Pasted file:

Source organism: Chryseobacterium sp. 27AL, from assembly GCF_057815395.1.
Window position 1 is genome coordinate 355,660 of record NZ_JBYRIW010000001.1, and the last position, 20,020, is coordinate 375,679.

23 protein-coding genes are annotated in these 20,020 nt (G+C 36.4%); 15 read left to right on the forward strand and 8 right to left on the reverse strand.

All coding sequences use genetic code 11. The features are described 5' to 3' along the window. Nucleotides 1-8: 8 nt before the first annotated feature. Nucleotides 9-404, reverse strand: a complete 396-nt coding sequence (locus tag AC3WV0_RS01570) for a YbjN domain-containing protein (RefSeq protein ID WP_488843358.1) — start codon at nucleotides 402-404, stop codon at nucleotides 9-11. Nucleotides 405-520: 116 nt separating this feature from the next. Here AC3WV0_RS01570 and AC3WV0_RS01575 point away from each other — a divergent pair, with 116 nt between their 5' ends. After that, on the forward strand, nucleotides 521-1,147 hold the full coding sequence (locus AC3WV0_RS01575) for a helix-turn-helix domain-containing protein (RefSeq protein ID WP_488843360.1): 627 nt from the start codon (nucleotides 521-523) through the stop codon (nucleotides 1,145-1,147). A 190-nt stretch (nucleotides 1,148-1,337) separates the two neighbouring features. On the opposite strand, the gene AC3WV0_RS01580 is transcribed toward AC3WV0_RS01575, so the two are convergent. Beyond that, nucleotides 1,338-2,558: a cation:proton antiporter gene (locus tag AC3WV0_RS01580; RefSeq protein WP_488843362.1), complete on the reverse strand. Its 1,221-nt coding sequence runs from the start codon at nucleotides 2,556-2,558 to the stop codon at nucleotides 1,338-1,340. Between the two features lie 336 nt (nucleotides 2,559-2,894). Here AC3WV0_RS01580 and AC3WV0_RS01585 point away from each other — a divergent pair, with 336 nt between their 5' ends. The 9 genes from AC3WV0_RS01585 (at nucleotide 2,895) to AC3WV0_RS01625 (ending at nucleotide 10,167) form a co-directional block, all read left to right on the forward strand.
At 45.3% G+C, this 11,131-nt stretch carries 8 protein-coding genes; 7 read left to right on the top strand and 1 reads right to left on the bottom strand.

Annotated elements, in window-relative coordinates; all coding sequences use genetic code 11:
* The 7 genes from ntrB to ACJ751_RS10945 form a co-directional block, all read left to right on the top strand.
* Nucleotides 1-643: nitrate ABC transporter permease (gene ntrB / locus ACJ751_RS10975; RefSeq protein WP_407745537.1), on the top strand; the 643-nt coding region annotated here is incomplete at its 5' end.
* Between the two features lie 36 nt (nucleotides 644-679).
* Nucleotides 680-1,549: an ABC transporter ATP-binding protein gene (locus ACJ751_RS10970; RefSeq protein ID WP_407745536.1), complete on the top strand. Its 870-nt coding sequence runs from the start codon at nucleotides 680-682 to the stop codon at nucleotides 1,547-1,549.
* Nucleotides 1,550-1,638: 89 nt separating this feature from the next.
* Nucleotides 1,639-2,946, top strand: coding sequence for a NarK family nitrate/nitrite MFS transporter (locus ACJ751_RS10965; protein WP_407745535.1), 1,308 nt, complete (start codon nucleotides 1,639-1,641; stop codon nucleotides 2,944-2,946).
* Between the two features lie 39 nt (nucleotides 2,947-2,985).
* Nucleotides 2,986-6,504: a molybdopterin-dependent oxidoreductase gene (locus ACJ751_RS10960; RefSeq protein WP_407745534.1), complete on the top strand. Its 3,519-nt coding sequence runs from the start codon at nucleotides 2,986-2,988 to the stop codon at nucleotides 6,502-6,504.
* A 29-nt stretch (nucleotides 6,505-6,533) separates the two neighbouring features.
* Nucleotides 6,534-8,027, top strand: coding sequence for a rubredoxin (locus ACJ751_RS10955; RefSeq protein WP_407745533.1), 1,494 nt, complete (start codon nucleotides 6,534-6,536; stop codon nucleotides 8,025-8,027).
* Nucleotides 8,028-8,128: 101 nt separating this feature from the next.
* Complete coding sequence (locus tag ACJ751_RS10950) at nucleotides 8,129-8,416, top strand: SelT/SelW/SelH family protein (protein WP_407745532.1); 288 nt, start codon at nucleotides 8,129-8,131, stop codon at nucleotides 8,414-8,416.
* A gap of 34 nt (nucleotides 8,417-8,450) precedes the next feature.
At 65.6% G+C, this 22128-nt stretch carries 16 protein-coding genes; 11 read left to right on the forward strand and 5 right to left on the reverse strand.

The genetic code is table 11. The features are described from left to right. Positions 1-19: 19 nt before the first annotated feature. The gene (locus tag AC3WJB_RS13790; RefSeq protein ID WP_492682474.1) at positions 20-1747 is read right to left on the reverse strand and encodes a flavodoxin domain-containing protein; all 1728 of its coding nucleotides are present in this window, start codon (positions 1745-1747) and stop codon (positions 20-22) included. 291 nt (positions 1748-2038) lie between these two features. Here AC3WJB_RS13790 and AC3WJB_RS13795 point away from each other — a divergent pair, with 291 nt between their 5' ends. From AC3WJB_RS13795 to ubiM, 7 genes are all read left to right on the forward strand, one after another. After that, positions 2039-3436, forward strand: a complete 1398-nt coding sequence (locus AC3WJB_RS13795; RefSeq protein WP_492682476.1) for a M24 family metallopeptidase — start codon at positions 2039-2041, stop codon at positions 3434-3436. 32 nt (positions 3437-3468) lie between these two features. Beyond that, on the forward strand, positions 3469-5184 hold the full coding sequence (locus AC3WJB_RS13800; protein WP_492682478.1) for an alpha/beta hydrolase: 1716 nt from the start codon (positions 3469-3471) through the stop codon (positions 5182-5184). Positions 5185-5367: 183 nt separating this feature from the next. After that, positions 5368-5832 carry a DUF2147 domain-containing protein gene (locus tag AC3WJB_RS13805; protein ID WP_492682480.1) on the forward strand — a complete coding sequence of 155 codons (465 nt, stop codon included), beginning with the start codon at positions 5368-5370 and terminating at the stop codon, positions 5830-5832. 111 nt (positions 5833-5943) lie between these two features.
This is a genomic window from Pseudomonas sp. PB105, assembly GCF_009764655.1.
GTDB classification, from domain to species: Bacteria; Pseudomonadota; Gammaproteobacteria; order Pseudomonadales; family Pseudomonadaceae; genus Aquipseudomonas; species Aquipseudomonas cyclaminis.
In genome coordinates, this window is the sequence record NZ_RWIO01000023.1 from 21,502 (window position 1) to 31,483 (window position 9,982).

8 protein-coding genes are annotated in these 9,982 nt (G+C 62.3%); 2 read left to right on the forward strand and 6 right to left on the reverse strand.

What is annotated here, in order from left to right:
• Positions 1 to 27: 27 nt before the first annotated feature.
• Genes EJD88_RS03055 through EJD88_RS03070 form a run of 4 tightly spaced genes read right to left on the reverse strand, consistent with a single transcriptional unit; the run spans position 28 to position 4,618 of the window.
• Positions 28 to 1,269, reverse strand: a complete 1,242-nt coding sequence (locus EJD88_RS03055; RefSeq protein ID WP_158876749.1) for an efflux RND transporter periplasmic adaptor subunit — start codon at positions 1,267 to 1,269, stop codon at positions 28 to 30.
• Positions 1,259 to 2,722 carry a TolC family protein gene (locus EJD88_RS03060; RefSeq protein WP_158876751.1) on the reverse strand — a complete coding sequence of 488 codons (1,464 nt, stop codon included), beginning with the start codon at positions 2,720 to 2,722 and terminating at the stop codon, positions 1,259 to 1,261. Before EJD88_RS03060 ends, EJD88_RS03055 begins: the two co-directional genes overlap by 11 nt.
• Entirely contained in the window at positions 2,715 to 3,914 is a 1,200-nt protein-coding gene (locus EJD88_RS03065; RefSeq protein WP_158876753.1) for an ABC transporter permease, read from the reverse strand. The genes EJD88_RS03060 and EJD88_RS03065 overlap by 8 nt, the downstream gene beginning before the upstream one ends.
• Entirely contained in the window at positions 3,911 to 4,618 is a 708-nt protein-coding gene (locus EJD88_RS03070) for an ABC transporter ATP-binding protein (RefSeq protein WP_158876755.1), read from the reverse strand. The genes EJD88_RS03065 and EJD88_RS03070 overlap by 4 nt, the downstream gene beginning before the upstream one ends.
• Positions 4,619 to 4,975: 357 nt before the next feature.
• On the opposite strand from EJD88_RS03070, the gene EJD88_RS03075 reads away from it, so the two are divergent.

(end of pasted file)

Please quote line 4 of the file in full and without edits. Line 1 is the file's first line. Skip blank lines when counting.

All coding sequences use genetic code 11. The features are described 5' to 3' along the window. Nucleotides 1-8: 8 nt before the first annotated feature. Nucleotides 9-404, reverse strand: a complete 396-nt coding sequence (locus tag AC3WV0_RS01570) for a YbjN domain-containing protein (RefSeq protein ID WP_488843358.1) — start codon at nucleotides 402-404, stop codon at nucleotides 9-11. Nucleotides 405-520: 116 nt separating this feature from the next. Here AC3WV0_RS01570 and AC3WV0_RS01575 point away from each other — a divergent pair, with 116 nt between their 5' ends. After that, on the forward strand, nucleotides 521-1,147 hold the full coding sequence (locus AC3WV0_RS01575) for a helix-turn-helix domain-containing protein (RefSeq protein ID WP_488843360.1): 627 nt from the start codon (nucleotides 521-523) through the stop codon (nucleotides 1,145-1,147). A 190-nt stretch (nucleotides 1,148-1,337) separates the two neighbouring features. On the opposite strand, the gene AC3WV0_RS01580 is transcribed toward AC3WV0_RS01575, so the two are convergent. Beyond that, nucleotides 1,338-2,558: a cation:proton antiporter gene (locus tag AC3WV0_RS01580; RefSeq protein WP_488843362.1), complete on the reverse strand. Its 1,221-nt coding sequence runs from the start codon at nucleotides 2,556-2,558 to the stop codon at nucleotides 1,338-1,340. Between the two features lie 336 nt (nucleotides 2,559-2,894). Here AC3WV0_RS01580 and AC3WV0_RS01585 point away from each other — a divergent pair, with 336 nt between their 5' ends. The 9 genes from AC3WV0_RS01585 (at nucleotide 2,895) to AC3WV0_RS01625 (ending at nucleotide 10,167) form a co-directional block, all read left to right on the forward strand.